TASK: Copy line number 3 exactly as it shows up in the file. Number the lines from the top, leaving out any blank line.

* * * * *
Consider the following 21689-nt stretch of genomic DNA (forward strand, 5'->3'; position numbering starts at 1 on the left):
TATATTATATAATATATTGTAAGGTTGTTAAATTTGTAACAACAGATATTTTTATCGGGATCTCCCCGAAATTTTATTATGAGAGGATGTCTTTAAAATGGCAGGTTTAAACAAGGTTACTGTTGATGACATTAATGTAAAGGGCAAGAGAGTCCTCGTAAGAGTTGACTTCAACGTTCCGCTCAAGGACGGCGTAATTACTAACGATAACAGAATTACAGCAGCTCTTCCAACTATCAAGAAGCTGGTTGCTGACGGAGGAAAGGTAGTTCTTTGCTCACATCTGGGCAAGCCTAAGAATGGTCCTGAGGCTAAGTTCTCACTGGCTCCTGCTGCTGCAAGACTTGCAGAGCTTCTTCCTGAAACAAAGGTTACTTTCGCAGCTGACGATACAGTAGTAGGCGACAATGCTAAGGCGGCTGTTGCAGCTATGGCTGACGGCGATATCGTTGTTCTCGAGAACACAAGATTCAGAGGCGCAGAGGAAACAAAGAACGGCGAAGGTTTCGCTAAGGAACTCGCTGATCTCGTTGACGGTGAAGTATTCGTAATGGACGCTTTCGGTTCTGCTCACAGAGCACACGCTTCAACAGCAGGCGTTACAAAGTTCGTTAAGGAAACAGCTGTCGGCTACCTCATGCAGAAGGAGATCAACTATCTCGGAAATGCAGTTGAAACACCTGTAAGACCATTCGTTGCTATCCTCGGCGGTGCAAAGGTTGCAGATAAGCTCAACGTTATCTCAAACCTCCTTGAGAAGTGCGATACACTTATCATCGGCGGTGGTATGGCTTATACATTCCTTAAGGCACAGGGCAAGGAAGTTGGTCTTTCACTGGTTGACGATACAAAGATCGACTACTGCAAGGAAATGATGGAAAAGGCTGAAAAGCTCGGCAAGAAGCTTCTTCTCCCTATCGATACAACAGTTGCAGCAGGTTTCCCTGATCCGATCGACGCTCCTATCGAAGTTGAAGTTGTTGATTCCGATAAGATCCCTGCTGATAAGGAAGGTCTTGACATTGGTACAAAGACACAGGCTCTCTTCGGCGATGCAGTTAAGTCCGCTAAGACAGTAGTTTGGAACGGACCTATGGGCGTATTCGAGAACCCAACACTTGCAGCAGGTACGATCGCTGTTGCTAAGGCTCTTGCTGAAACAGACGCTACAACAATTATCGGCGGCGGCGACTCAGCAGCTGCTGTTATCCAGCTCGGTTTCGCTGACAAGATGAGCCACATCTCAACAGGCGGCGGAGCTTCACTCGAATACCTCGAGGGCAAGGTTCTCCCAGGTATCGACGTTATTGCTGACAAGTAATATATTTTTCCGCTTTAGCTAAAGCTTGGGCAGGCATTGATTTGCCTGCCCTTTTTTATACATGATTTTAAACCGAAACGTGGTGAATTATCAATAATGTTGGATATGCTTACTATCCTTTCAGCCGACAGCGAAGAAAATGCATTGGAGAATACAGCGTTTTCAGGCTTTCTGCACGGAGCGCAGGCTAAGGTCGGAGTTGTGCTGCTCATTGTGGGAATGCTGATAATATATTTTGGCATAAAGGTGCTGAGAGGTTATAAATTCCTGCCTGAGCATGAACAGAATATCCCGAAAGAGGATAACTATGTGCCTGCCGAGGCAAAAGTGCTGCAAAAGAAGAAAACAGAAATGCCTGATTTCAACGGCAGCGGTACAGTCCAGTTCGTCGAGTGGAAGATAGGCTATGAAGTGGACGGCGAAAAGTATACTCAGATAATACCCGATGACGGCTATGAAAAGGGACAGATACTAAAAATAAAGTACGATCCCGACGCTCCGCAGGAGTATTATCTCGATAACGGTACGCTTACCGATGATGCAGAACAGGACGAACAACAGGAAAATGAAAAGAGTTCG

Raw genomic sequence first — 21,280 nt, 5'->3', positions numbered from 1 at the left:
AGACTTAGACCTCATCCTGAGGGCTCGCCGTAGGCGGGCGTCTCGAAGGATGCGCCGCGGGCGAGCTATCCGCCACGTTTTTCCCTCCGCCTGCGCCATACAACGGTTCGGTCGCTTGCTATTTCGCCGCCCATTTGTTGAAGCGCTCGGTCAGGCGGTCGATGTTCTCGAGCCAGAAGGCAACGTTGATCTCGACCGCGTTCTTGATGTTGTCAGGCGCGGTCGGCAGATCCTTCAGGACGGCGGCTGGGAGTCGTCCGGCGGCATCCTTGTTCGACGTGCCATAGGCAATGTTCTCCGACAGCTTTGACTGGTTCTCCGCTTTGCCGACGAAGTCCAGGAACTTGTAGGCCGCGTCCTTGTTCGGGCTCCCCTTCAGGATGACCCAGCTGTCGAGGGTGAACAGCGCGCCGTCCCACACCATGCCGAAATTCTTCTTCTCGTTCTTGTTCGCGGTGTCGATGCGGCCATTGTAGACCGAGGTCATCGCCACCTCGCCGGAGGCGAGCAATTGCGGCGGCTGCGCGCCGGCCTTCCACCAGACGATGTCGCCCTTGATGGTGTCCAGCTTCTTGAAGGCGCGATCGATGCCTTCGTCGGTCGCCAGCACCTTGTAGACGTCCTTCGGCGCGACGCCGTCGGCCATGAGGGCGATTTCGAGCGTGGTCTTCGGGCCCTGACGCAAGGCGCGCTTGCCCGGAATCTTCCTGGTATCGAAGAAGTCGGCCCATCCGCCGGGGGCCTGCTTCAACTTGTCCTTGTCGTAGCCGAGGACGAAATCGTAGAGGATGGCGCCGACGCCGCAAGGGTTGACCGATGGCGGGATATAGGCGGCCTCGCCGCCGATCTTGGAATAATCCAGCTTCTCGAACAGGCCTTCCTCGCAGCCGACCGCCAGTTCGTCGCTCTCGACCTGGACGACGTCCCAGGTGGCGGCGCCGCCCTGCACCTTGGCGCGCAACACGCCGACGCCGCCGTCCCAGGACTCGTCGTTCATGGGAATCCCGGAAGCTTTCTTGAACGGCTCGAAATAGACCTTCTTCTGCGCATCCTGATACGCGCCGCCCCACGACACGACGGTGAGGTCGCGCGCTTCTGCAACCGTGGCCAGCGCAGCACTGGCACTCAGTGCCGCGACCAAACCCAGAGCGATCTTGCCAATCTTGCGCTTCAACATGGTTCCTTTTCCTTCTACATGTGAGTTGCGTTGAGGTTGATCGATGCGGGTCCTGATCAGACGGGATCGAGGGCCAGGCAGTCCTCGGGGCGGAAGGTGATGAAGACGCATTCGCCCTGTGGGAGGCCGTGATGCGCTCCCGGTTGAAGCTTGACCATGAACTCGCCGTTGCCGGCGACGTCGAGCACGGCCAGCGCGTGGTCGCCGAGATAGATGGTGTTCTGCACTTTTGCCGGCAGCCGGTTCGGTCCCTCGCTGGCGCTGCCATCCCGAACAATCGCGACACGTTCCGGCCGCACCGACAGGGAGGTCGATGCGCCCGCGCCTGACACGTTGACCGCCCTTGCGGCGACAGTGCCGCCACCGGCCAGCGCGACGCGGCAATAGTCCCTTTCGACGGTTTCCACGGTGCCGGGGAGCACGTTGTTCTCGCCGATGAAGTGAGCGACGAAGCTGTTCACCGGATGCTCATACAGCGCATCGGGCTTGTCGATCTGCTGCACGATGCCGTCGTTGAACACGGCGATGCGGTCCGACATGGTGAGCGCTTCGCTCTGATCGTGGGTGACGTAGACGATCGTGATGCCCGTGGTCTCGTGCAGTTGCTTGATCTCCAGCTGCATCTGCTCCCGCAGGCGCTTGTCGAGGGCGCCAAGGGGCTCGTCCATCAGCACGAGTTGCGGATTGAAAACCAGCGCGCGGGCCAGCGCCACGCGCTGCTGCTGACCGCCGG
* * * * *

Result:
Raw genomic sequence first — 21,280 nt, 5'->3', positions numbered from 1 at the left: